The TH went on to write for many publications, including In These Times, American Theatre, The Sunday New York Times "Arts & Leisure" section and The New Republic. He also delved into hard news, being the only journalist to meet with boxer Rubin "Hurricane" Carter in maximum security prison after Carter's reconviction. The TH sounded the alarm that justice still hadn't been served, but nobody listened. It took six more years for Carter to get his case heard in Federal Court, where he finally gained his freedom for the very reasons that the TH had written about. While jubilant that Carter was finally free, the TH felt nothing but a deep sadness for the five years that Carter spent in prison after the article had been written. (The New York Times actually bought it for their Sunday Magazine, but then cancelled its publication after complaints from Selwynn Raab, who had broken the original story of Carter's frame-up; the TH knows this is how it went down because Mr. Raab called at 10:37 pm one night to boast about it.)
The TH had issues with journalism - namely, its Trendiness. Hard to believe, but the word "demographic" was rarely used outside of academic circles before the early 1980s, Similarly, it was still possible to have a genuine conversation with artists about their art until around that same time, when everything started becoming publicity. That is, it was no longer about the art or the artist's authentic voice, it was only about getting your face out there, reaching your demographic. Which made the TH not a journalist but a grossly-underpaid publicist. And if the TH had wanted to be a publicist or advertising copywriter, then he would have done so.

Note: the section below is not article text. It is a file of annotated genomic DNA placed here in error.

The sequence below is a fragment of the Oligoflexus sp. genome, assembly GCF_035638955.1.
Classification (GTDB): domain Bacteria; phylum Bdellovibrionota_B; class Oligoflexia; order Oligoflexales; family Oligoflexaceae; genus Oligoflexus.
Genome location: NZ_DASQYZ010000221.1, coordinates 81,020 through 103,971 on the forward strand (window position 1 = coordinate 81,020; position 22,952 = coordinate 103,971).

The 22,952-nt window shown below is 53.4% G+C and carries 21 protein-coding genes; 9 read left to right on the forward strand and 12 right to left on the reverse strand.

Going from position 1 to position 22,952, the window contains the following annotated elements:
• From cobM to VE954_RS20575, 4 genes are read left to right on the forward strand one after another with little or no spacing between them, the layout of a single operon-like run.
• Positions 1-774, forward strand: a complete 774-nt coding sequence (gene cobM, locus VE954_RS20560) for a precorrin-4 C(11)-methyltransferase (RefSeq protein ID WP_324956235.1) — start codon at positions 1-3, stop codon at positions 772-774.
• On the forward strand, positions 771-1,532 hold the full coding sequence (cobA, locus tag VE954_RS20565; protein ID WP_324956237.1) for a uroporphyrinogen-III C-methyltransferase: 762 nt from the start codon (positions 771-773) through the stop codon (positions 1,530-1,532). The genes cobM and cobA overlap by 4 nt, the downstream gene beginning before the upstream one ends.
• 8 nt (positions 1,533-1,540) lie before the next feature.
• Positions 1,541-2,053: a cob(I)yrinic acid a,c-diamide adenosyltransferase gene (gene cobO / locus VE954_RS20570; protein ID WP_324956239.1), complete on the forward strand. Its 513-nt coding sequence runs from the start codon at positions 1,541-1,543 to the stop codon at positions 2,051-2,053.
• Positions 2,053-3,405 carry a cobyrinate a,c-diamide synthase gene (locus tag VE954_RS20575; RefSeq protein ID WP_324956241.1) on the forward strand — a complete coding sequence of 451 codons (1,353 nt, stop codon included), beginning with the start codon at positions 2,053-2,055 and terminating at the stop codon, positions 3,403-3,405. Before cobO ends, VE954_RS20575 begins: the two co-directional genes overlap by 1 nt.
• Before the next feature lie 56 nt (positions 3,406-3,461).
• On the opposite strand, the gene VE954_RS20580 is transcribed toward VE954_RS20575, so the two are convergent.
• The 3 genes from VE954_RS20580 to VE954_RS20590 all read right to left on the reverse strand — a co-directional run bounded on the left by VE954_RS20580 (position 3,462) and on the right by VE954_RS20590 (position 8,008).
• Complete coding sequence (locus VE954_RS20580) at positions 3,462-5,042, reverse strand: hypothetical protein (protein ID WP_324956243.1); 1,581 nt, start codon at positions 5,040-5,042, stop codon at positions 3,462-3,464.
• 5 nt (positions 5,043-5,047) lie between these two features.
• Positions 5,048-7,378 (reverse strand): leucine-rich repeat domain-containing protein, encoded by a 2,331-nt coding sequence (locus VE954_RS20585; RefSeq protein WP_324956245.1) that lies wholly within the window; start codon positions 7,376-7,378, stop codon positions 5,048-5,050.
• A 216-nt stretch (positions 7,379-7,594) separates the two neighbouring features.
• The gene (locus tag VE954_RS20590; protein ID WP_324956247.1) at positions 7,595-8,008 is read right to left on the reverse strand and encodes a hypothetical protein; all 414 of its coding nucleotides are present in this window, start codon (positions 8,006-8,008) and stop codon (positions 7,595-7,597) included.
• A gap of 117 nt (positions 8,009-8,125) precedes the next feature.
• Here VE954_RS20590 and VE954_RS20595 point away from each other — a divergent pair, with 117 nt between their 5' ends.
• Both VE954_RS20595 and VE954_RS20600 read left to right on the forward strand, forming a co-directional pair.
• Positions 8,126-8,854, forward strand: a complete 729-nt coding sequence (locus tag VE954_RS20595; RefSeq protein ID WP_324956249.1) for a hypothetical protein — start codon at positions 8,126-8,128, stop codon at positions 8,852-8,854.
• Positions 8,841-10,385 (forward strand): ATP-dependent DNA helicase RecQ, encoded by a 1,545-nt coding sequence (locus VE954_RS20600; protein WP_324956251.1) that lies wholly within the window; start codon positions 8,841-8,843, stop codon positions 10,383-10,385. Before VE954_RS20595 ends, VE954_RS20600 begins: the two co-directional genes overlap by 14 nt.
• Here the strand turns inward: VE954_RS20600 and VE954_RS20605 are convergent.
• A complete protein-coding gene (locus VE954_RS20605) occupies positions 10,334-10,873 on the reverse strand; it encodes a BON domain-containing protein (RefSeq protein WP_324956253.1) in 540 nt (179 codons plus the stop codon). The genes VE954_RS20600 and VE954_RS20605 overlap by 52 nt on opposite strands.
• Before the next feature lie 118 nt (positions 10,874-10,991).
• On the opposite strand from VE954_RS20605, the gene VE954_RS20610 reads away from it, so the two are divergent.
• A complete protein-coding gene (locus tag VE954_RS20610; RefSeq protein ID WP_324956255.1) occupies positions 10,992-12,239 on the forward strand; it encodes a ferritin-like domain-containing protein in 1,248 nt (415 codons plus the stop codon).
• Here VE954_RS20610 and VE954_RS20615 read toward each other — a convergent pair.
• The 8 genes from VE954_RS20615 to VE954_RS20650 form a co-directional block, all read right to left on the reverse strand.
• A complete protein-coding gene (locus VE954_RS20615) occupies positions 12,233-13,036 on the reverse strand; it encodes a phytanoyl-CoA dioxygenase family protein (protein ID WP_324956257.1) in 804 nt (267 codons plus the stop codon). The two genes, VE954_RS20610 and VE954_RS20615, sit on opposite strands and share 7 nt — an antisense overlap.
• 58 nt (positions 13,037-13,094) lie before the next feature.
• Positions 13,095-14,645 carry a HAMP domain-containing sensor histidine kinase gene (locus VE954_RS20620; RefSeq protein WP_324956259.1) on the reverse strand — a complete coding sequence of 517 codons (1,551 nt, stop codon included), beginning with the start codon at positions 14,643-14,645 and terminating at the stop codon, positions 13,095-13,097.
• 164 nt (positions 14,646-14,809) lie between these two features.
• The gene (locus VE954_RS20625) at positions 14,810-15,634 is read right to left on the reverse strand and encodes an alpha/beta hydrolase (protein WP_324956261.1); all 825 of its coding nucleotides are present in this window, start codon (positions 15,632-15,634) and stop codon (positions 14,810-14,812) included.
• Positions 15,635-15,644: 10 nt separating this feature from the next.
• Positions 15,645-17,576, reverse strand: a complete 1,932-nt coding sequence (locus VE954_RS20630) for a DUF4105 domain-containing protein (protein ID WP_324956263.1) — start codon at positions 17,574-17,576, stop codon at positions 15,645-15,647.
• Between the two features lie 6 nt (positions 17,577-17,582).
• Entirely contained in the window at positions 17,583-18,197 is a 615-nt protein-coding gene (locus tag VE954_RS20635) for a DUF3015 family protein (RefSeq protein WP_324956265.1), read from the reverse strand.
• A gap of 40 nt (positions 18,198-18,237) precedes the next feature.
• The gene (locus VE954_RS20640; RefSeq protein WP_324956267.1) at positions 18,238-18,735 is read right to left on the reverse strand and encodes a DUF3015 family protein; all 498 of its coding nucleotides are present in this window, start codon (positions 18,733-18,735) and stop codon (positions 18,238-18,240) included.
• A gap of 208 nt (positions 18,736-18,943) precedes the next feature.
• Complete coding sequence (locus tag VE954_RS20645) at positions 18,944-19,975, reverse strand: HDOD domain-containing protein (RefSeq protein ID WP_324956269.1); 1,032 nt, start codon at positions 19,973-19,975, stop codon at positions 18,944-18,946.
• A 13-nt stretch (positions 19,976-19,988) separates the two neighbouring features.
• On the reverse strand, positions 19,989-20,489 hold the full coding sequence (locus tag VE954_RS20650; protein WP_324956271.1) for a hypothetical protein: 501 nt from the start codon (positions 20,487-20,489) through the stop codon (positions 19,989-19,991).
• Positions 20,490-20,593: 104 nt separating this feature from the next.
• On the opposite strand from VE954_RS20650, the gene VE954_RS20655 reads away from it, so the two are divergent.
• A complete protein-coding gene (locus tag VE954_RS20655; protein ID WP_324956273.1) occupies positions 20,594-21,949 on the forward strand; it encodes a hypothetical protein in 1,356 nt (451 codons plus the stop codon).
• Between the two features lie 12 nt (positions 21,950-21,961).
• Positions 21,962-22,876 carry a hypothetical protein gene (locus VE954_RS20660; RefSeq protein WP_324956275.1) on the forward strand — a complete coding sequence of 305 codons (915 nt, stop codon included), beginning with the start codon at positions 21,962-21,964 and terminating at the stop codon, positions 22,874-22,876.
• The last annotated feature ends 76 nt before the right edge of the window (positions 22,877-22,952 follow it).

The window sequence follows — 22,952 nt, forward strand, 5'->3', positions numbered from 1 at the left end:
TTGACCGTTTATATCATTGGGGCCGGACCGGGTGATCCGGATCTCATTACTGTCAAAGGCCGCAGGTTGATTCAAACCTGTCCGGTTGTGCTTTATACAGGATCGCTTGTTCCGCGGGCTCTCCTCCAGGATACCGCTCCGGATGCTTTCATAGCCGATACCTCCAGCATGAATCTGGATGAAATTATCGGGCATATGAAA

One thing the Twisted Hipster can say absolutely: the journalists he observed and worked with were deathly serious about sources and verification. The instances of writers making up "FAKE NEWS" and getting away are very rare - most recently, the "Rape on Campus" article in Rolling Stone in 2015. But the fact-checkers at most publication are the most relentless and driven of all employees. They will call you five or six times a day if there is even a shadow of a question about the veracity of anything you have written. They will chase you down and disturb your dinner with friends until you have answered their questions to their satisfaction. To call these people purveyors of "FAKE NEWS" is obscene and an insult to journalists and seekers of truth everywhere.
But the insult is not personal, it's political - as is everything else now.
Yes, "everything is political" once again.
And the Twisted Hipster is honored to join the ranks of such "enemies of the people" once again at such a critical moment.
While BETTER LEMONS is an arts website devoted largely to the Los Angeles theater community, it is also an instrument for delivering the truth to its readers. The TH would like to thank Ashley Steed and Enci Box (who 10 years ago was acting in one of the Twisted Hipster's plays) for this opportunity.
The Twisted Hipster pledges to keep it real in a time when our gaslighter-in-chief is doing the opposite. (See what all that emphasis on Trendiness leads to? The sad imitation of a president that we have today.) The TH pledges to give you the artist's point of view, and to keep telling the truth - as he did in the case of "Hurricane" Carter.
Here's hoping you will keep listening.
"Everything is political."